Tampa Bay Buccaneers quarterback Tom Brady (12) holds the Vince Lombardi trophy Sunday following the NFL Super Bowl 55 football game against the Kansas City Chiefs in Tampa, Florida. Credit: Ben Liebenberg via AP

The Tampa Bay Buccaneers are Super Bowl champions, and because they are, NFL history needs revision.

Tom Brady makes the system. The system doesn’t make Tom Brady.

After Brady’s latest triumph — a thorough thumping of the Kansas City Chiefs, 31-9, in Super Bowl 55 — there can be no doubt that he’s the best to ever put on a uniform.

“Tom Brady is the greatest of all time,” Tony Romo said on the CBS broadcast, and good luck to anyone who dares argue.

He’ll own every major record for a quarterback when he retires.

Sunday wasn’t just his seventh Super Bowl championship — an absurd and unmatched figure — it was his easiest.

All of the previous six were decided by 10 points or less.

All were in doubt in the fourth quarter.

But Sunday was different.

The Buccaneers were clearly the best team from early on.

They were relentless on defense. They were opportunistic on offense. And they were poised.

In short, they played like the New England Patriots of the past two decades.

Bill Belichick will be a first-ballot Hall of Famer because of his unmatched success.

But this year proved just how much of that success was owed to the now 43-year-old quarterback out of Michigan.

Danny Amendola made waves in Boston last week when he correctly pointed out: “When you see the ‘Patriot Way’ in the dictionary, it’s gonna have Tom Brady’s name next to it. None of those coaches threw any passes. None of those coaches caught any passes. None of those coaches made any tackles. They got guys in the right position because they watched a lot of film and they spent all their time at the facility.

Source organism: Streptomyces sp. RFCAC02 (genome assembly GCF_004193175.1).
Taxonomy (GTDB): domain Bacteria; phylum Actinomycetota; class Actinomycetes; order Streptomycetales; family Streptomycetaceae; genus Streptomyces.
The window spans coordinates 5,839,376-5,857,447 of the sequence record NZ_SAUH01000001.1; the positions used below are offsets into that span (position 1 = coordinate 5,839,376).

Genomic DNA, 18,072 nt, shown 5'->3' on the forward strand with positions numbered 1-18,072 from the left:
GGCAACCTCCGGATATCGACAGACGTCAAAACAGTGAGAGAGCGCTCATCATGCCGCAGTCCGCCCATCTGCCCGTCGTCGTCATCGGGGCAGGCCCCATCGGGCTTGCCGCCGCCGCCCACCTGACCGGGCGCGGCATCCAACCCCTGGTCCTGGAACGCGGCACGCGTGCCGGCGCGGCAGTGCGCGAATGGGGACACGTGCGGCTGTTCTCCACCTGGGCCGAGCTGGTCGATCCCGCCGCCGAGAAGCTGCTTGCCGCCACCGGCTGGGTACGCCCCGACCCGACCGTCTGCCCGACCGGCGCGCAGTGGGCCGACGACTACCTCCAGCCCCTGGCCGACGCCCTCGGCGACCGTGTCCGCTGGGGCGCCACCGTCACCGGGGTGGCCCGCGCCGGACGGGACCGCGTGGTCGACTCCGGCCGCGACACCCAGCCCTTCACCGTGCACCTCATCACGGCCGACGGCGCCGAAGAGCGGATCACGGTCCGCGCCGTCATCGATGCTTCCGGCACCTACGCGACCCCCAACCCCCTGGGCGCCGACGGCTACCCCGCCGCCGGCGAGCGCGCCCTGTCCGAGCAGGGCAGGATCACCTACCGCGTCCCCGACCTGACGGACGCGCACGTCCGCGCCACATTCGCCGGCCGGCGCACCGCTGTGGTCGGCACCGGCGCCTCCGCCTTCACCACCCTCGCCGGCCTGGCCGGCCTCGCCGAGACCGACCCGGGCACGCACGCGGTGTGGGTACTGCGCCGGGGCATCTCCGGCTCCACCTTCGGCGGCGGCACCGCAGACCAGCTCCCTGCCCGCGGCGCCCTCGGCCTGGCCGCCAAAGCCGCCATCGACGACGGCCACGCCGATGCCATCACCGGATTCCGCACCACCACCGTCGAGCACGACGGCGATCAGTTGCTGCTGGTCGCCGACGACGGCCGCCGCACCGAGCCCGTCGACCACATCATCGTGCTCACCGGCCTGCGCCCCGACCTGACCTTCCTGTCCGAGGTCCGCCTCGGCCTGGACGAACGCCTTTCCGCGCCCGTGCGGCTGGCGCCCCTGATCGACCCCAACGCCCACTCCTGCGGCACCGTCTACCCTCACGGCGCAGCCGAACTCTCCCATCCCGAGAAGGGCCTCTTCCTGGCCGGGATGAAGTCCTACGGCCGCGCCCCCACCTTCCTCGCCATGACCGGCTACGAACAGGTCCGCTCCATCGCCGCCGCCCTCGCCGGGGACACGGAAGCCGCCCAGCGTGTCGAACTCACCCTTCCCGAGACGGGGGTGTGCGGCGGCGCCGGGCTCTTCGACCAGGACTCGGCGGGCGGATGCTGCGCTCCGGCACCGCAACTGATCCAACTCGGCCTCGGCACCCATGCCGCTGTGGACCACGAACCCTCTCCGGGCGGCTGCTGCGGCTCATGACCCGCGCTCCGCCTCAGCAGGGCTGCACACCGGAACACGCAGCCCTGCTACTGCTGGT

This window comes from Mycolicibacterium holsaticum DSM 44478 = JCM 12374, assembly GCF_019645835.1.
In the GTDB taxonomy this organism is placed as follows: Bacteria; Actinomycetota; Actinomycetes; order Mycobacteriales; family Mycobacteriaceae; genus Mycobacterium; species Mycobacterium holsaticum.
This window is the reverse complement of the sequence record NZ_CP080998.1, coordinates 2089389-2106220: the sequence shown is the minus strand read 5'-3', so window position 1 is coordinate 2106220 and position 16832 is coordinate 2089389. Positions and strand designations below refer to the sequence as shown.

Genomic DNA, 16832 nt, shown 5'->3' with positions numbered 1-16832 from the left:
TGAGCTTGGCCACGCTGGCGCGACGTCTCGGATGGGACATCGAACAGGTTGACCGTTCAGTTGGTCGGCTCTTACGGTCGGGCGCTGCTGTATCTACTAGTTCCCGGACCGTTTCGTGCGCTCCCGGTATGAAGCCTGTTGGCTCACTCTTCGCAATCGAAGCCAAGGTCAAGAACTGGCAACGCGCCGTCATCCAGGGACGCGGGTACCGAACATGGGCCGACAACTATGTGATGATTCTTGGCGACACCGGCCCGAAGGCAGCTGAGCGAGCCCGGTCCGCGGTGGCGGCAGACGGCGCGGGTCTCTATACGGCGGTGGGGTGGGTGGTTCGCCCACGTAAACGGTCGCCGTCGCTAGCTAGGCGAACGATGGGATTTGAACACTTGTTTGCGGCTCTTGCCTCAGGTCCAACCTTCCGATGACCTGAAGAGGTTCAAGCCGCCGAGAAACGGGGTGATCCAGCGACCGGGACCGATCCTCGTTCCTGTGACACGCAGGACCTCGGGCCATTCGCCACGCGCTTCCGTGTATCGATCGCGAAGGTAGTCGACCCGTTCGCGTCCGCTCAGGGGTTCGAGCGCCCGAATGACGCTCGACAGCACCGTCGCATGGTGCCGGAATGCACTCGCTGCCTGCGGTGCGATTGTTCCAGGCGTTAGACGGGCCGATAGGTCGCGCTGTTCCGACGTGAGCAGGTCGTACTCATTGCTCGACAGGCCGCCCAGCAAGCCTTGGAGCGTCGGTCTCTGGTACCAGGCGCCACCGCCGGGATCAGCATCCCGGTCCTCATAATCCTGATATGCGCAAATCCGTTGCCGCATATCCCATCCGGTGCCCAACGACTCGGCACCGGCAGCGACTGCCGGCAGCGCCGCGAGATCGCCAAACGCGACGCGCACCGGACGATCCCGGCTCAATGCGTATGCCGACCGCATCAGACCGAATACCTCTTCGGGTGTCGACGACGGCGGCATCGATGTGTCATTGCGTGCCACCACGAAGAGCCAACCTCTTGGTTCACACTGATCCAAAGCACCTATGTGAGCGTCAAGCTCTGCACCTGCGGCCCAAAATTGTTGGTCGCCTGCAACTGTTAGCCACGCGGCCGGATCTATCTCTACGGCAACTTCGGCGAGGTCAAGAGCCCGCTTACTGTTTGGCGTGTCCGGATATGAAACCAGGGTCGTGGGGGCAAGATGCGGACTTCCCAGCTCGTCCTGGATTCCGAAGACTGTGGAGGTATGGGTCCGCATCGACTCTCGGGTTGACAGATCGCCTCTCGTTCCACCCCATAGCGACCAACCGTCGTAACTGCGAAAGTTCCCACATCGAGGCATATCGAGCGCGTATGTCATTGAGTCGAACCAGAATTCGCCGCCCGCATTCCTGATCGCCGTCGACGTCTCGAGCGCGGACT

“But Tom Brady is the ‘Patriot Way,’ and that’s the reason why Tom Brady’s in the Super Bowl right now and the Patriots aren’t.”

The Patriots fell apart this year when Brady left in free agency.

The Buccaneers, meanwhile, went from a 7-9 team to world champions. They’ve won 75 percent of their games with Brady under center after winning 17 games total the previous three years.

“My father had an expression, if you want to know the road ahead, ask the person who’s been there,” said Buccaneers chairman Joel Glazer. “We found that person. Ten Super Bowl appearances, seven victories. Tom Brady.”

Brady was a worthy game MVP, completing 21 of 29 passes for 201 yards and three scores.

But before we go any further, let’s get this on the record:

He had a ton of help Sunday, like he’s had in his six previous titles.

Bucs defensive coordinator Todd Bowles called a masterful game, holding all-world quarterback Patrick Mahomes to arguably his worst game as a pro.

Before Sunday, Mahomes had never lost by double digits. The Chiefs’ offense ranked second in yards per play (6.4) and fifth in scoring offense (29.6) during the regular season.

But without three of their five best offensive linemen — Kelechi Osemele, Mitchell Schwartz and Eric Fisher — the Chiefs couldn’t do anything offensively.

Mahomes, playing on a gimpy foot, completed just 26 of 49 passes for 270 yards, two interceptions and zero touchdowns.

The Buccaneers’ defensive front set the tone.

Tampa Bay might have won Sunday even if Brady was pedestrian.

But he was far from that. Brady at 43 was as good as he was at 33 in the first half, completing 80 percent of his passes, averaging 7 yards an attempt and connecting on three touchdown passes — two to Rob Gronkowski, and the third to Antonio Brown just before the break.

That combination — 80 percent completions and three passing TDs in a half — had never occurred before in the 55-year history of this game.

The Chiefs not only were bad on offense, they were sloppy in all three phases. A series of special teams gaffes, including when Antonio Hamilton lined up offsides on a fourth-and-5 field-goal attempt, basically gifted Tampa Bay four points.

The Chiefs committed eight penalties for 95 yards in the first half alone — a Super Bowl record.

While Tampa Bay’s front four didn’t get to Mahomes in the first half, it hurried him three times and two of Devin White’s five tackles were for loss. Mahomes averaged a mere 3.5 yards per pass before intermission.

The second half was more of the same. A potential classic fizzled out quickly.

And Brady, again, ended the evening with the Lombardi Trophy in his grasp.

Afterwards, he refused to play the comparison game. But he did level a warning to the rest of the league that should be taken seriously:

“We’re coming back.”

Story by Adam H. Beasley, Miami Herald.